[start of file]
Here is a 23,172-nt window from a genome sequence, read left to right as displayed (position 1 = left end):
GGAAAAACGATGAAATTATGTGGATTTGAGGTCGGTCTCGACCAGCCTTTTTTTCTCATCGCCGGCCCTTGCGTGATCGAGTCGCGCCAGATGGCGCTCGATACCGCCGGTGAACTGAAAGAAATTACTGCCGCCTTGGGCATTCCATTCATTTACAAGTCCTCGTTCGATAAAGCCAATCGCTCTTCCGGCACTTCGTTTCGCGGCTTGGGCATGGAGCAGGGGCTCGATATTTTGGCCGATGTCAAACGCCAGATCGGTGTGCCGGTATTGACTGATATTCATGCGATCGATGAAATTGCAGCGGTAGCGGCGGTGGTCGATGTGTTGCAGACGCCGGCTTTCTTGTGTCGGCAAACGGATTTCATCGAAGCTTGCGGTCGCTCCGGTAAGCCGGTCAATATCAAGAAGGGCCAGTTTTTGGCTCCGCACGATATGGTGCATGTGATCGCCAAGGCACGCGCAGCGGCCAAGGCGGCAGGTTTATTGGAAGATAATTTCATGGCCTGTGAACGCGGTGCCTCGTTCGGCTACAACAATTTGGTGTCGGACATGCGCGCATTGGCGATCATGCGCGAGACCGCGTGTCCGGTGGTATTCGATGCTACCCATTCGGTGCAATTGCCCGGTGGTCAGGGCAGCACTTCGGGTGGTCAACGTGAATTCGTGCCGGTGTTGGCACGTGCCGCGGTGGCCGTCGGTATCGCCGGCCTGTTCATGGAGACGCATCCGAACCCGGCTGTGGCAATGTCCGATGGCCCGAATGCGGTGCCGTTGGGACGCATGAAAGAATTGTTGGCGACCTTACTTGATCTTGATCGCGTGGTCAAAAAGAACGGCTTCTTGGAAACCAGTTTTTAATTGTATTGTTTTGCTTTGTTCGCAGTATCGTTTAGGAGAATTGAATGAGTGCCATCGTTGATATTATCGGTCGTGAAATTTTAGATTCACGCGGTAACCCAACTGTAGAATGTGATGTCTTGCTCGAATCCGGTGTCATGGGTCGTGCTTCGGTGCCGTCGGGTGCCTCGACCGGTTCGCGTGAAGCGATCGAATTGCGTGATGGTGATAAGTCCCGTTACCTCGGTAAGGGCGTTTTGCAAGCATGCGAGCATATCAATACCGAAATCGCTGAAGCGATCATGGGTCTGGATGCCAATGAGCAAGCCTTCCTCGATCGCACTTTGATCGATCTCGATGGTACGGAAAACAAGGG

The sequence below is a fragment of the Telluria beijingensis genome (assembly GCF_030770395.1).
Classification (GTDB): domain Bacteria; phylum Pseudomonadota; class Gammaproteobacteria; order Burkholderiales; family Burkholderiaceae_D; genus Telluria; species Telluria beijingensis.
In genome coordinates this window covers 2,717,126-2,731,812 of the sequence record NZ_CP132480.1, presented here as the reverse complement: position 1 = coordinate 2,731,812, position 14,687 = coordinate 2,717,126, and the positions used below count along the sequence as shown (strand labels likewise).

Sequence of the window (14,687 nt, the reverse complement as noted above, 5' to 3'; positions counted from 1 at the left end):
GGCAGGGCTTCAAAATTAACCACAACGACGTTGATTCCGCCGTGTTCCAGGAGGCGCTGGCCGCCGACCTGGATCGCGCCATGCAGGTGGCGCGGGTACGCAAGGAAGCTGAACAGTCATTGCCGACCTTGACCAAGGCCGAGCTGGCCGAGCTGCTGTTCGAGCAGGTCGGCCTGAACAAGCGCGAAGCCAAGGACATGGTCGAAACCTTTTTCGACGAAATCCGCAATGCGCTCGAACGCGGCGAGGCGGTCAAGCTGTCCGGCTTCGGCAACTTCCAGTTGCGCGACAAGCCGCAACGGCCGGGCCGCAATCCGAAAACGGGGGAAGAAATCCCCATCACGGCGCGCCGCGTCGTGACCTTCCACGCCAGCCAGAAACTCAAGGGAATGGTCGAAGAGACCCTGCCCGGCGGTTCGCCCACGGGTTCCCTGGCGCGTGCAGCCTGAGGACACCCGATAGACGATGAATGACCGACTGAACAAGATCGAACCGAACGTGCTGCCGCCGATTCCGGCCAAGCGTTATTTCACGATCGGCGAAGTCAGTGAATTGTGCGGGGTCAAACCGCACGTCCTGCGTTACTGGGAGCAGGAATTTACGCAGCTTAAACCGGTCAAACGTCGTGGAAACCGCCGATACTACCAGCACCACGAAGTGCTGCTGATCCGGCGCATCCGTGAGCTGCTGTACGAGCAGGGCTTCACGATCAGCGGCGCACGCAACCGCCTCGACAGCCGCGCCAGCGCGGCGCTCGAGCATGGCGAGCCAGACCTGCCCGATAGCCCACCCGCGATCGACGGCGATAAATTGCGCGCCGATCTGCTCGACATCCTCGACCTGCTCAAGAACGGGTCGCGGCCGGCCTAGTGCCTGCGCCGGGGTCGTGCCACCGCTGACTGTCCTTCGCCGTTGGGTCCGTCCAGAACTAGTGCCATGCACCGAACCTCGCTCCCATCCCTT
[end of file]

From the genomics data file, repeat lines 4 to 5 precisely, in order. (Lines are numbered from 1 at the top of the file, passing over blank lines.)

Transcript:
Classification (GTDB): domain Bacteria; phylum Pseudomonadota; class Gammaproteobacteria; order Burkholderiales; family Burkholderiaceae_D; genus Telluria; species Telluria beijingensis.
In genome coordinates this window covers 2,717,126-2,731,812 of the sequence record NZ_CP132480.1, presented here as the reverse complement: position 1 = coordinate 2,731,812, position 14,687 = coordinate 2,717,126, and the positions used below count along the sequence as shown (strand labels likewise).